The 5-week long Tunisia project is coming to an end. It is Monday, and less than 5 working days are left. It has been an incredible journey for all 3 of us, both personally and professionally.

What have we learnt professionally while here?

All countries in the world face unemployment, and we are aware of the fact. However, what really causes unemployment? This is the topic that we rarely thoroughly analyze. However, it is very important to find the root causes of the problem in order to tackle it. While working with the African Development Bank (AfDB) we have had an opportunity to really dive into the issue of unemployment and study the real causes for so many people being jobless despite their skills and education.

For example, without studying the Tunisian eco-system, we would never realize that some areas are so remote with extremely weak infrastructure that information on job openings is simply not available to residents of those areas. As one Tunisian commented on the situation:

To find a job, you have to go on the Internet. This must be the one part of the country where there is no employment bureau. As for “Publinet Cybercafés”, there are only a few in the center of Médenine, and that is an hour’s journey, costing TND2. Imagine, for anyone who lives in the villages around here, they have to pay for transport to the center of town, wait for an hour, and then pay TND10 just to register at the employment bureau.

Learning the reasons for unemployment in Tunisia also gives an insight to what may be causing the issue in other emerging markets as well. Us having roots in Russia, Algeria and India, all three of us may take this experience back home and contribute to the development work within the country. Moreover, even though some of the causes are typical and thus only relevant for emerging economies, some issues may also be present in the developed world.

By developing the new edition of Souk At-tanmia, we have practically applied our knowledge and skills developed from Thunderbird to create a business model as well as financial projections. We have also seen how strategic planning can be used in practice for an impactful purpose.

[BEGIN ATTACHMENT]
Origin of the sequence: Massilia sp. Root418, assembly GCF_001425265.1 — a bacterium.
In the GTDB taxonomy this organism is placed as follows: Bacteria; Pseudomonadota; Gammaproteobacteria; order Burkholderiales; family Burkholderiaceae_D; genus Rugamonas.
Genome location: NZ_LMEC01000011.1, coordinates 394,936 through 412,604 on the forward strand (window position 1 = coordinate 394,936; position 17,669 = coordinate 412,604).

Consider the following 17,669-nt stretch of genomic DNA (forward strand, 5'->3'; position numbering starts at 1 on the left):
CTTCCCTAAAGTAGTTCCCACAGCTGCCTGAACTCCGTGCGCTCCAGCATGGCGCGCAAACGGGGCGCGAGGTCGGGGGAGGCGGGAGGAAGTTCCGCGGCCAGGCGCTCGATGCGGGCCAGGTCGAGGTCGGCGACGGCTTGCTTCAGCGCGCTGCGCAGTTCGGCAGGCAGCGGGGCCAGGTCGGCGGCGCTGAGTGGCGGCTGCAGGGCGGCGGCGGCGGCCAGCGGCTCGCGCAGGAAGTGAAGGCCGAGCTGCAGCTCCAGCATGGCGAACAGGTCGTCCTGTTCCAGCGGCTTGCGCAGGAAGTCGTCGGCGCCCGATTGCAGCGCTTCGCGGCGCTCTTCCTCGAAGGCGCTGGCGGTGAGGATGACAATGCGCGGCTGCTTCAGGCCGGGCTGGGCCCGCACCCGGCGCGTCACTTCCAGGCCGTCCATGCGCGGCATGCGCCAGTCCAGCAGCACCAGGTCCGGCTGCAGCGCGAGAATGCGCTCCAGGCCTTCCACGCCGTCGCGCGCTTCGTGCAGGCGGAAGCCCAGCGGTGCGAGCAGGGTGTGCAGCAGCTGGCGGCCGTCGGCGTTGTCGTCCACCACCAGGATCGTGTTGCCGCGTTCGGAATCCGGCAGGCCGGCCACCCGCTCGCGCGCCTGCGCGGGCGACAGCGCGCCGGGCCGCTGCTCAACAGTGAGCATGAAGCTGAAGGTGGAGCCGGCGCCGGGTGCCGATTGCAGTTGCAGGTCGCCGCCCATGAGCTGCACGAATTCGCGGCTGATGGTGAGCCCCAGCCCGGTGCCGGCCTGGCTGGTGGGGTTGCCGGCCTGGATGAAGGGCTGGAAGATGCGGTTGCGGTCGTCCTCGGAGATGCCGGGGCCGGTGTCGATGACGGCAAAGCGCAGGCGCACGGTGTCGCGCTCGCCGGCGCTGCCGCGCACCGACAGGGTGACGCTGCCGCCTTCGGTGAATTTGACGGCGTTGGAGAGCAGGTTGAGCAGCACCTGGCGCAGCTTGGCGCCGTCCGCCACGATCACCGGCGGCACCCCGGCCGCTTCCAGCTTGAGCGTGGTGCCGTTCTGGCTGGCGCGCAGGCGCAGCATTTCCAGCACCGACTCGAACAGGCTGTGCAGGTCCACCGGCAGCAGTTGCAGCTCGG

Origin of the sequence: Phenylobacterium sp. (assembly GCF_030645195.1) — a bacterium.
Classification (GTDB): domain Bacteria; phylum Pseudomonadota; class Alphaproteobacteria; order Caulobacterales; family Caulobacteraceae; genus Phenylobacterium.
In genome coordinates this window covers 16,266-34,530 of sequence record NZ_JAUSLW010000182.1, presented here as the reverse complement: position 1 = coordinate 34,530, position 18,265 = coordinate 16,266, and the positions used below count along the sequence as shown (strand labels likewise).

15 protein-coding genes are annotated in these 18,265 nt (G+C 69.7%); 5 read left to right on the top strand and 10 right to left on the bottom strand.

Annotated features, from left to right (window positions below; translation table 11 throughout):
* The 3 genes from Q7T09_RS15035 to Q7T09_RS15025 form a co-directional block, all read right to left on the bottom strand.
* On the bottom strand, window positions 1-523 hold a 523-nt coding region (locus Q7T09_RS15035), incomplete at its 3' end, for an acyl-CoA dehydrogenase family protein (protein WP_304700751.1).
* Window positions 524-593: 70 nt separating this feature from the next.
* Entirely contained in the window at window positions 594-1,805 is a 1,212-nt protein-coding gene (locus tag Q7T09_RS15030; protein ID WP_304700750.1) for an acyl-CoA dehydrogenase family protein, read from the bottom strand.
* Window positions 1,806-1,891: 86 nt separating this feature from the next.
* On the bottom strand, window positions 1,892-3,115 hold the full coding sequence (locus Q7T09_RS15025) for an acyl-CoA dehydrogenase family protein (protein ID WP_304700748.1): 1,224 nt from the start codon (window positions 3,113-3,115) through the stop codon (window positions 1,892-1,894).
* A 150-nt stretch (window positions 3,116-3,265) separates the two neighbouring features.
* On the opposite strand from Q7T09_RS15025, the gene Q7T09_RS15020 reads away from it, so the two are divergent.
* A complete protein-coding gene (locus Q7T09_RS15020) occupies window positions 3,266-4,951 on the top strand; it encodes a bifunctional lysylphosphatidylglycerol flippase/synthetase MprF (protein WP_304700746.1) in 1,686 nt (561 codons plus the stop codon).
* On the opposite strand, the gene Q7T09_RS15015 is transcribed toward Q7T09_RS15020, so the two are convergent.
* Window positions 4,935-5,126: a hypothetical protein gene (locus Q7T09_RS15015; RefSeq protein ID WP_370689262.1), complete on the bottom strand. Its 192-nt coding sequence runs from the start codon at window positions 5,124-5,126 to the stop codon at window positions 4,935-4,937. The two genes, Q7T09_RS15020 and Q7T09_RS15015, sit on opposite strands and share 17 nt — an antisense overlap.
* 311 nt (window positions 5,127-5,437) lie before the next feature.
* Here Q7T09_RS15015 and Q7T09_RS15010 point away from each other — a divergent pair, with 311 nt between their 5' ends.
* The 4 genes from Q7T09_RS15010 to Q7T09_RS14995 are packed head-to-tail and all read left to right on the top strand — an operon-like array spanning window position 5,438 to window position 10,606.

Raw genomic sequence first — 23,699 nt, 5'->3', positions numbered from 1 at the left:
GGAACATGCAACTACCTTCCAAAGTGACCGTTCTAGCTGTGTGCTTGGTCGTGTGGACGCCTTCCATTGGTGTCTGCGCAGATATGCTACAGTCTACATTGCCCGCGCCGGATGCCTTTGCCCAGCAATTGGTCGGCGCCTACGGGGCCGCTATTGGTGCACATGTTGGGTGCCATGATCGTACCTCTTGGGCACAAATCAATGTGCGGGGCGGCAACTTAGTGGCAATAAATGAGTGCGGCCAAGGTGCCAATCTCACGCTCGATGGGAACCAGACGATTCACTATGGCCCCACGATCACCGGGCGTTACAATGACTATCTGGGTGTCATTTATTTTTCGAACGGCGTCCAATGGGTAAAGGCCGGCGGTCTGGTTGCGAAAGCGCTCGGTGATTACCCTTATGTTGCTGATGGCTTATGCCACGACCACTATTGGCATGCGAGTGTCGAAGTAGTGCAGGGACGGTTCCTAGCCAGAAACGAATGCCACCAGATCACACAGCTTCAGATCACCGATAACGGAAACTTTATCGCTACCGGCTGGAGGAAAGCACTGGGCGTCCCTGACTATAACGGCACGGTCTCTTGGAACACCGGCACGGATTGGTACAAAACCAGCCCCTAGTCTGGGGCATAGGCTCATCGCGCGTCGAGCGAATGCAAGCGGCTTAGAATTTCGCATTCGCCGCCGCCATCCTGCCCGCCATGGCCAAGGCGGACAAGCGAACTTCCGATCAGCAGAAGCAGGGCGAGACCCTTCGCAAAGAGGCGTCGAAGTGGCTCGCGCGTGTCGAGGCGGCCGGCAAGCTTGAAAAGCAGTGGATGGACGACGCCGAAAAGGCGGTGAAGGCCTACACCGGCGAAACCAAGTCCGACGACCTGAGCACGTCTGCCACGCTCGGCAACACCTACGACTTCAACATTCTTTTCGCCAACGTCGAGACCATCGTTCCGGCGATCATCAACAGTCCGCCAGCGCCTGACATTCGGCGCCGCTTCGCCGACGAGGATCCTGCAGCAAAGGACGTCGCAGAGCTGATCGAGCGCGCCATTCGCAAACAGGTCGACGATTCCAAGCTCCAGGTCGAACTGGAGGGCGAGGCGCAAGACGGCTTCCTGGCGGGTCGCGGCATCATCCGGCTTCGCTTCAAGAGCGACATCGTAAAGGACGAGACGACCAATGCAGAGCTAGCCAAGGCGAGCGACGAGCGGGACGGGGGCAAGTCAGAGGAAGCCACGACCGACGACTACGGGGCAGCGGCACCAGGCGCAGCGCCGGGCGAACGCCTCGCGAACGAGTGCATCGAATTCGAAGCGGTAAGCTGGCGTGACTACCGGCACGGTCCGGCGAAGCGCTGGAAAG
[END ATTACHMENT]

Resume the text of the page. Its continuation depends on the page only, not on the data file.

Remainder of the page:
Finally, the development of the Souk At-tanmia edition has really introduced us to operations of a development bank and taught us how to create a venture for providing both financial and non-financial support to entrepreneurs and small to medium sized companies all the way from the planning fase to execution and monitoring.

What did Tunisia give us personally?

Primarily, we have had the privilege to work with an incredible group of people. The AfDB team has been extremely welcoming, inclusive, respectful and caring. They have simply been a pleasure to both work with and spend time outside of the workplace.

One of the most amazing things about Tunisia has been the food. From Tunisian Couscous, Ojja and freshly grilled whole fish to African Choukouya, even the pickiest ones of us were happy at every single meal. Moreover, our outing experience has also been especially interesting at times. One of such experiences was Gianni’s – an Italian restaurant located in La Marsa, one of the nicest areas of Tunis.

We found Gianni’s by looking up nearby restaurants on Tripadvisor. The place had multiple excellent reviews, so we decided to try it out. When we arrived there, the place was extremely small – it had only 4 tables in total. Only one table was occupied and the person was a German expat, who as we later learnt, also found this restaurant using Tripadvisor.

As we entered, the waiter, who turned out to be the actual restaurant owner, asked us whether we had a reservation. We found that a little bit funny given that it was a Monday night – not a typical night for going out – and that most of the tables were available.

After we got seated, the restaurant owner came to our table, sat down next to us and started telling us in French what is on the menu. Claiming that he himself was “the menu” he kept going for about 20 minutes. The only sad thing was that only one of us really understood French. When asking him for a printed menu he told us it wouldn’t help us much as it was all in Italian. Despite for also slightly overcharging us, according to Tunisian standards, he turned out to be a talented cook, however. The pasta he served was delicious. 

Tunisia has been a cultural challenge for some of us, for a fact, especially for wine lovers. Very few places serve alcohol, and there are even areas in Tunis, such as Berges Du Lac, within which no restaurant may serve alcoholic beverages. Thus, the city has a big juice cocktail culture with most places having a large variety of different juices – a definitely healthy trend.   

Another challenge has been the taxi rides that have been our main means of transportation – a 15-minute ride would cost us about $2. However, in the mornings taxis are in extremely high demand, and at times it took us half an hour to secure one. Another interesting thing is that a taxi driver may simply reject to take you if the trip is too short, or if you are 4 people.

Being in Tunisia we have practically applied the global mindset that we have gained at Thunderbird and in today’s environment it is a very valuable experience for us as future global leaders. Moreover, from scenic mountains to spectacular beaches, Tunisia will surely be a place to remember. Now we have the final week to wrap up the project and explore and enjoy what this country has to offer.